The Santa Barbara County Board of Supervisors on Tuesday rejected a proposed agreement between the county Sheriff’s Department and the Santa Ynez Band of Chumash Indians to provide law enforcement services on the reservation and the Santa Ynez Valley.
The proposed contract for law enforcement services, if approved, would have provided nearly $850,000 annually to the Sheriff’s Department for the funding of five full-time deputy positions beginning next month.
The board voted 3-2 in favor of rejecting the contract, with Supervisors Doreen Farr, Janet Wolf and Peter Adam opposing the agreement.
“It’s amazing to me that we have to ask you to take our money to provide services that are extremely important to not only the reservation but the entire Santa Ynez Valley,” Vincent Armenta, tribal chairman for the Santa Ynez Band of Chumash Indians, told the board Tuesday. “In light of the concerns for public safety in the last 12 months, particularly in Supervisor Doreen Farr’s own district of Isla Vista, you would think she would be more aware of the importance of crime and safety issues. It just really comes down to a lack of respect for the tribe. It wasn’t surprising that she and Janet Wolf would vote against it. We won’t be renegotiating this contract.”
The proposed $849,131 funding agreement between the Sheriff’s Department and the tribe was created to make up for the loss of grant monies from the state’s Special Distribution Fund (SDF) that had originally gone to Santa Barbara county, its cities and fire and law enforcement agencies.
The SDF was established in 1999 with the tribal state compacts. It was designed to help local governments handle off-reservation impacts of tribal gaming by permitting cities and counties to apply for grants funded by tribal contributions to the state SDF. From 2003 to 2011, Santa Barbara County received approximately $1.4 million annually in local government grants. Most of the grants went to law enforcement and fire protection. The grants to the Santa Barbara Sheriff Department from 2003 to 2011 averaged more than $550,000 per year.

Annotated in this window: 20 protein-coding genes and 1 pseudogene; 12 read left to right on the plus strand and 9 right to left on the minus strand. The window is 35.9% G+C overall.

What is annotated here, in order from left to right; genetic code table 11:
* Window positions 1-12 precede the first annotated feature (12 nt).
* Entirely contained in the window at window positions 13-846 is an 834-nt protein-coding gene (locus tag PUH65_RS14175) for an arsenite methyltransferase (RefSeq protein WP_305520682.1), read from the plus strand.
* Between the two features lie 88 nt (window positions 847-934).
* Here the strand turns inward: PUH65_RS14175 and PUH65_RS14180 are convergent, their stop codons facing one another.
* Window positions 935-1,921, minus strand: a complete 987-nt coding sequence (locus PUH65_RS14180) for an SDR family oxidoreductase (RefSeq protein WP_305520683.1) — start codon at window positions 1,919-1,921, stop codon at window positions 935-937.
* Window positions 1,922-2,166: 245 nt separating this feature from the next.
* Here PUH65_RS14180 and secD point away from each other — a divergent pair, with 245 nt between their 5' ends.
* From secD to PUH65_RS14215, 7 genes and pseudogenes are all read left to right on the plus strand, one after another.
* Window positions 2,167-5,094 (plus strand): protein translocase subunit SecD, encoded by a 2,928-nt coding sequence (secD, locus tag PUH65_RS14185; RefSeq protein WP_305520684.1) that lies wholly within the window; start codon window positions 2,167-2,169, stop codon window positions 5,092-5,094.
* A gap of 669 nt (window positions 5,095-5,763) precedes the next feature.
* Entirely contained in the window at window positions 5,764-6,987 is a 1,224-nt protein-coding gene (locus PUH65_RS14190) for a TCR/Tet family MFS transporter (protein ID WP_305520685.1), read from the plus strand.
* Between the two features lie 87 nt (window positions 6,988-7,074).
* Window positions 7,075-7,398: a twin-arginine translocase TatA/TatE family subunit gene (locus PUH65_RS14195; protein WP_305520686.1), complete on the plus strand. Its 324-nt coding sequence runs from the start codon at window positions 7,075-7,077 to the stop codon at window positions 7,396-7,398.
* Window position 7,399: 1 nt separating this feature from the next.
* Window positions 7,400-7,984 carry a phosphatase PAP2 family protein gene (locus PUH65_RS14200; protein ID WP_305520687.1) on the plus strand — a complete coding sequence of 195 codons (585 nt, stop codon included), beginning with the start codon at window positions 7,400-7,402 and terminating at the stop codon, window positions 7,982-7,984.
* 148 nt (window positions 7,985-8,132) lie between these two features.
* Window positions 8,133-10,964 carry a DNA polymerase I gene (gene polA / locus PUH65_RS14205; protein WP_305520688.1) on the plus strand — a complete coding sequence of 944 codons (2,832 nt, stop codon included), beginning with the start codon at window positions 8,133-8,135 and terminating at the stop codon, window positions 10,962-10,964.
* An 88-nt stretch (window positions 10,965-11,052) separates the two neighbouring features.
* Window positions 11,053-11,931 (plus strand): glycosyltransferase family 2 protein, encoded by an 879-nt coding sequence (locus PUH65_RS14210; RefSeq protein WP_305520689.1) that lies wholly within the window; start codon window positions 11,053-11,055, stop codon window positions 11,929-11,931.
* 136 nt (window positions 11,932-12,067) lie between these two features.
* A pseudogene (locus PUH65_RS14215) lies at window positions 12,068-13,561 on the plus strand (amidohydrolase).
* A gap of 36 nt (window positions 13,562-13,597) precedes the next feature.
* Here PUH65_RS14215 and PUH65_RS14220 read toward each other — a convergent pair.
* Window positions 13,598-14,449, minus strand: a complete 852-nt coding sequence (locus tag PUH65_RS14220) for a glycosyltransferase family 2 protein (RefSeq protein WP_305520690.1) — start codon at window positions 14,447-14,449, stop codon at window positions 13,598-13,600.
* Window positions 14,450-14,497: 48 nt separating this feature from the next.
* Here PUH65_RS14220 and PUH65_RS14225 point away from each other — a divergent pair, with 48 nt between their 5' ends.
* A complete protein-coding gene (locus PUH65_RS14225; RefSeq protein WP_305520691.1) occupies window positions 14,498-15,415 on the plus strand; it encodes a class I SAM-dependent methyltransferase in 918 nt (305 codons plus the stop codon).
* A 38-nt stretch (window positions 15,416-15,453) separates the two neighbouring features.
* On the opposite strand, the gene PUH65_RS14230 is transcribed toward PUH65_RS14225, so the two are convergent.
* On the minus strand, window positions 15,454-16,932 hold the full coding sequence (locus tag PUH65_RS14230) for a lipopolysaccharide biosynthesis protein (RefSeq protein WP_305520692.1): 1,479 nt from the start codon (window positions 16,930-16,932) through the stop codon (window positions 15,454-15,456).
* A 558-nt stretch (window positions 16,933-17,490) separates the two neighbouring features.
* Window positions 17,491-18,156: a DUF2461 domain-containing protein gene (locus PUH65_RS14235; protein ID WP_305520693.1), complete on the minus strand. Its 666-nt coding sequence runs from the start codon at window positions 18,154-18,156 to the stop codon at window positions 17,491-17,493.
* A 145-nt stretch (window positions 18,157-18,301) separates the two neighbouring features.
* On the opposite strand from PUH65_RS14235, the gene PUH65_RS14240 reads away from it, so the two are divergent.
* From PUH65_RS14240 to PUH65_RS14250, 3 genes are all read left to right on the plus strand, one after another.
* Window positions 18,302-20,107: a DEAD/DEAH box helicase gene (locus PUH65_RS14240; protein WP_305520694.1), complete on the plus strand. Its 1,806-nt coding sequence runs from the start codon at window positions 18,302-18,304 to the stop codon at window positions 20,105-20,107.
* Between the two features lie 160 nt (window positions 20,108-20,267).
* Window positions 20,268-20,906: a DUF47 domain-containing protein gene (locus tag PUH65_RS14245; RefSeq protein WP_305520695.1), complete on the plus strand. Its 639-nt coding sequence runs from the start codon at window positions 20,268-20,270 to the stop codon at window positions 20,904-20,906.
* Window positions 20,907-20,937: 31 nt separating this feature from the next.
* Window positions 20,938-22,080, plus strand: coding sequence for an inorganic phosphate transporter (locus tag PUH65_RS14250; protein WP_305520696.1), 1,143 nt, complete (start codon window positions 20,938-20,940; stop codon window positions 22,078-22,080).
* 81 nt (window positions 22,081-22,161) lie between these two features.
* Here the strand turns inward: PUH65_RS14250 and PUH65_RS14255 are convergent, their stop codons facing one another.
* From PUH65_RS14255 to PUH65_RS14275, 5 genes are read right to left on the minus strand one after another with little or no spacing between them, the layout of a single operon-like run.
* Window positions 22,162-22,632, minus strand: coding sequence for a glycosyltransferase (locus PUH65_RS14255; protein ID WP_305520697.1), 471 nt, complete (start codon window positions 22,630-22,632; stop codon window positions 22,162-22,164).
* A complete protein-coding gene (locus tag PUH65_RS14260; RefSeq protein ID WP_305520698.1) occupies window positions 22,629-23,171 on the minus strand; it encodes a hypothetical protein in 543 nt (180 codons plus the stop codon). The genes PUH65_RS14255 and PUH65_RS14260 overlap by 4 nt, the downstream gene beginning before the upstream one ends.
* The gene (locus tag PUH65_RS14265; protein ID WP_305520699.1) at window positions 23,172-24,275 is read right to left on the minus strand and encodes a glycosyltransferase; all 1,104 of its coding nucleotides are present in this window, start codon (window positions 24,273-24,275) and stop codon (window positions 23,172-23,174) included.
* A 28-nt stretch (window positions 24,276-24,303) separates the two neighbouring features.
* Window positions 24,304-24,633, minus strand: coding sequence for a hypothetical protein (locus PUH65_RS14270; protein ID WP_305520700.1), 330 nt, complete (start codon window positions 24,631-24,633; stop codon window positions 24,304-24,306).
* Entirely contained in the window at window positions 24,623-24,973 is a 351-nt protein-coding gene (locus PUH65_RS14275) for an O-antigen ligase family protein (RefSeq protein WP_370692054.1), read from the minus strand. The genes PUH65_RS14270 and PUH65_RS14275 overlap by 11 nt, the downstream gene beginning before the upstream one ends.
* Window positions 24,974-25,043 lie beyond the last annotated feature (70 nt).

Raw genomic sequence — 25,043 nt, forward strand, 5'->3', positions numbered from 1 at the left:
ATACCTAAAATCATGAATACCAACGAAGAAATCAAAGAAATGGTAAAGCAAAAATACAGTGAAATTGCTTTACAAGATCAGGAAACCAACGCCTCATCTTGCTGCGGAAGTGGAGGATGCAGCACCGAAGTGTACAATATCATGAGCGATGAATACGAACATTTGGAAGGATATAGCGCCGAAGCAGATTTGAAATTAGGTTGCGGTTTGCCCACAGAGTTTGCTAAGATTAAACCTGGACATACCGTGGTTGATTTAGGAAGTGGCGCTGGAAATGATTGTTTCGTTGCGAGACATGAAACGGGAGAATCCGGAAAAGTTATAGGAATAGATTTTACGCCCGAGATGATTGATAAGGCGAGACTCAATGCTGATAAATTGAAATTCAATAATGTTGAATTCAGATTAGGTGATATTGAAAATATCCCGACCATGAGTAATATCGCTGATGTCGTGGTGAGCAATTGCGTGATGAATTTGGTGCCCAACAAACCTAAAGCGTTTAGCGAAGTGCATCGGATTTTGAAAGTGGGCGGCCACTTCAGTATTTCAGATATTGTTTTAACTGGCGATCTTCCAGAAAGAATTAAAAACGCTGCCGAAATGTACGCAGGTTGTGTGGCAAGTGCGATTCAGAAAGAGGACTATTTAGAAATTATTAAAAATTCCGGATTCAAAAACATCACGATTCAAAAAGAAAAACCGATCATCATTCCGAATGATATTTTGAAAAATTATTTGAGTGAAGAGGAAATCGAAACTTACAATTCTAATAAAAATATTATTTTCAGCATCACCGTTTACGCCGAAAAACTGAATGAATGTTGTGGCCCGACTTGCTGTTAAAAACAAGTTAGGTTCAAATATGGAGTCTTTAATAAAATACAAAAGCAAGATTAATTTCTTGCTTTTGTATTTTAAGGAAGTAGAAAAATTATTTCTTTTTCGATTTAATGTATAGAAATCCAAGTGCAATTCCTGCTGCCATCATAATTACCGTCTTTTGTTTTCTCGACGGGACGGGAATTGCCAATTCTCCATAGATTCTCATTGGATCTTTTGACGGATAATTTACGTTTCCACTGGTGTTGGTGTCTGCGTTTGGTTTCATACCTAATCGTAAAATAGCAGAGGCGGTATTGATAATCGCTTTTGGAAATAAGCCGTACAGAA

In 2011, the state SDF began to pull money from the local mitigation grant funds resulting in a loss of more than half of the monies that were originally going to the counties and cities. The SDF grant monies were then used to partially fund the sheriff until a separate funding agreement could be reached. The sheriff department has only received about $100,000 a year for the past three budget years.
In addition to the five full-time deputy sheriff positions the nearly $850,000 funding agreement would have also covered the cost for an annual vehicle and a one-time purchase of a new sheriff’s vehicle.
Among the arguments opposing the agreement brought up by Third District Supervisor Farr and Second District Supervisor Wolf was the area the specific area that would be policed. Sheriff Bill Brown told the board his agency already provides law enforcement services for the reservation and surrounding areas.
“The tribe is asking to pay for a service that we are providing,” Sheriff Brown told the board. “The reality is that we are going to provide that service whether you approve this contract or not.”
Board Chairman and Fifth District Supervisor Steve Lavagnino, who voted for the contract, said the concerns about the 6.9 acres being included in the agreement was a “smokescreen.”
“We’re talking about a six-acre field,” Supervisor Lavagnino said. “I understand there has been some controversy in the past and I understand the need for questions. This one, I don’t understand. The tribe is willing to pony up new funds. The question is, is the tribe going to pay or are the constituents going to pay?”
The Santa Ynez Band of Chumash Indians owns and operates several businesses in Santa Barbara County, including the Chumash Casino Resort, Hotel Corque, Root 246, the Hadsten House and two gas stations.
— Mike Traphagen is a public relations specialist for the Santa Ynez Band of Chumash Indians.